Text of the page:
Why do we collaborate in our own destruction?—A short thread by George Monbiot

Fire in LA during 2020

The words I reproduce below by George Monbiot in a Twitter thread of 1st March 2021 hit me very, very hard yesterday. Working and moving, as I do, in liberal/progressive religious and political circles — where one would like to think there was some real hope that one would be among a group of people willing to pay regular, concentrated attention to, and talk seriously about, the dire seriousness of the present situation facing humanity (and indeed the whole planet) — like Monbiot I regularly find exactly the opposite. In my own circles, frantic triviality also all too often reigns supreme and I repeatedly encounter both a shocking determination not to know and a strong desire to shy away from any kind of thinking/conversation that is even slightly difficult and challenging. I will frankly confess that, at times, the situation is utterly depressing and enervating. But what else can one do except keep trying to put “out there” stuff which genuinely attempts to impart some kind of useful knowledge or understanding about our world and our place in it and which may, just now and then, help start some kind of non-trivial conversation? As Monbiot concludes his thread, so I conclude this preamble to my own vanishingly tiny number of readers: Hurry up please, it’s time.

Why do we collaborate in our own destruction? a short thread by George Monbiot

1. Why do we collaborate in our own destruction? One of the answers, I think, is our determined commitment to irrelevance. We face massive, unprecedented challenges, but when you tune in to the most popular radio shows, you hear people talking all day about … nothing.

2. As climate and ecological breakdown happen at stupendous speed and scale, as democracy is hollowed out, as a handful of oligarchs accumulate massive economic and political power, we ensure that our heads are filled with meaningless noise.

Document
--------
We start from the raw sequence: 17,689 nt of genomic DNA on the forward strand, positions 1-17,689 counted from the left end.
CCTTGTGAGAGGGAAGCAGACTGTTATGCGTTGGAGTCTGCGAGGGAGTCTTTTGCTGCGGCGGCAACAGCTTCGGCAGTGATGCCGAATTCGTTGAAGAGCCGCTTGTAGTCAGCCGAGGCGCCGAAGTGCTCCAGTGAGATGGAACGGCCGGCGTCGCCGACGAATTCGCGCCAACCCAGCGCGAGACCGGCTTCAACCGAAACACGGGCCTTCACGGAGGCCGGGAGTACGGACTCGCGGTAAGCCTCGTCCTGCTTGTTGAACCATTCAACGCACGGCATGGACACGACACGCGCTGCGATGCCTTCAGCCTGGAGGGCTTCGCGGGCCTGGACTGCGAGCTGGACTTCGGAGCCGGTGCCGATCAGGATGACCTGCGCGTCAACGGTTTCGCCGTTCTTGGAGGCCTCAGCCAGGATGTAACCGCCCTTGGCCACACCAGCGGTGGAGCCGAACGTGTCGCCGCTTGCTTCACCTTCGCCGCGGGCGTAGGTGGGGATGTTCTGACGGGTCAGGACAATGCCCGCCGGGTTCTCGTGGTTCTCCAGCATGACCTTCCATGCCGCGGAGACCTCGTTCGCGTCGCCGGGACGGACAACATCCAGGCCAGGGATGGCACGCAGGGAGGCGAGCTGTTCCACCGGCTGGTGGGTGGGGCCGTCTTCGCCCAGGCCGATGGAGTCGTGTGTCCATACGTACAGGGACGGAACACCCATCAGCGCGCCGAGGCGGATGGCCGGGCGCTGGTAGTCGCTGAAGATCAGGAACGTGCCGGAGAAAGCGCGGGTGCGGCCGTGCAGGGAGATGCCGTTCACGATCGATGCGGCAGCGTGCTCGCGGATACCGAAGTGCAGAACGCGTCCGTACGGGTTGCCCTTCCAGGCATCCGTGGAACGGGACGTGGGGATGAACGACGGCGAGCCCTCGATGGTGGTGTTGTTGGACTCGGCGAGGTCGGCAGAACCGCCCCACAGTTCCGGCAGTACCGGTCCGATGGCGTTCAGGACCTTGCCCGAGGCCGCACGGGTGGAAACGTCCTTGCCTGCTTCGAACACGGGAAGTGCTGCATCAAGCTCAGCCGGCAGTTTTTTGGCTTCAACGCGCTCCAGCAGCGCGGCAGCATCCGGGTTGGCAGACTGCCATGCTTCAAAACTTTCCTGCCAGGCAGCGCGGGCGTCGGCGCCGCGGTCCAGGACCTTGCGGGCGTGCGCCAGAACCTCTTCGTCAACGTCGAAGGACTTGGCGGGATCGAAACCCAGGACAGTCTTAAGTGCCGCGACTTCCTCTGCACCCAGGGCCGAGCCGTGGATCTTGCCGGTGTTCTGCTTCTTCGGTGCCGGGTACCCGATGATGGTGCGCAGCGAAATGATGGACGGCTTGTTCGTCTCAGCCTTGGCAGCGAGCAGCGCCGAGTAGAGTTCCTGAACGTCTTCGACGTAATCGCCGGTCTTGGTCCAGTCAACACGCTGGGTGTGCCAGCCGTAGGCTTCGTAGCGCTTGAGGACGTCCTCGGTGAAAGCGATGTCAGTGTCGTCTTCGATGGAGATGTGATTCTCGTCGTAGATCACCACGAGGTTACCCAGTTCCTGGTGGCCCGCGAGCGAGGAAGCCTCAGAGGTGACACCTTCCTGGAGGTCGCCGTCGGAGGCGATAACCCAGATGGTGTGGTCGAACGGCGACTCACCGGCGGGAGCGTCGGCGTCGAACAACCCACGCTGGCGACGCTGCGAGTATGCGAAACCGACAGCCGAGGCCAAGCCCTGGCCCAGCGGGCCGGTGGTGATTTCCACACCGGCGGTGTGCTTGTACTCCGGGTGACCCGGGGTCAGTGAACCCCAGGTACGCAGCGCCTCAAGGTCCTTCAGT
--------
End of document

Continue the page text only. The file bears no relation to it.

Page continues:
3. If alien spaceships started incinerating our cities, and we turned on the radio, we’d be told “so the hot topic today is: what’s the funniest thing that’s ever happened to you while eating a kebab?”.

4. The great majority of what we listen to imparts no useful knowledge or understanding about our world. It feels like a defensive reaction: a determination not to know. I’ve come to believe that this frantic triviality is as dangerous as any propaganda.

5. It forms a loop. As our heads fill with determined irrelevance, it becomes socially impossible to talk about anything else. The mental shift required to discuss serious, crucial issues is too great.

6. Let’s not pretend this empty prattle is the preserve of the music stations. Most “political journalism” is court gossip: who’s in, who’s out, who said what to whom. It studiously avoids what lies beneath: the dark money, the corruption, the shift of power away from democracy.

7. Even the literary pages of the newspapers are committed to gossip: highfalutin celebrity culture. The 23rd biography of a member of the Bloomsbury Set will get blanket reviews, while crucial books — such as The Good Ancestor and The Patterning Instinct — are completely ignored

8. It’s the kind of cultured small talk that T. S. Eliot, picking up the lyrics of a song, satirised in The Waste Land (“O O O O that Shakespeherian Rag”). It fills our hours while time closes in.

9. So one answer to the question of why we collaborate in our own destruction is that we deliberately turn away from knowledge and understanding, and fill our heads with insistent chatter. It’s a subtle and insidious form of reactive denial.

10. Perhaps the denial reflex is inevitable in a species that's aware/not aware of its own mortality. But we have ramped it up in the 21st-century to the point at which it both dominates and threatens our lives.

Hurry up please, it’s time.

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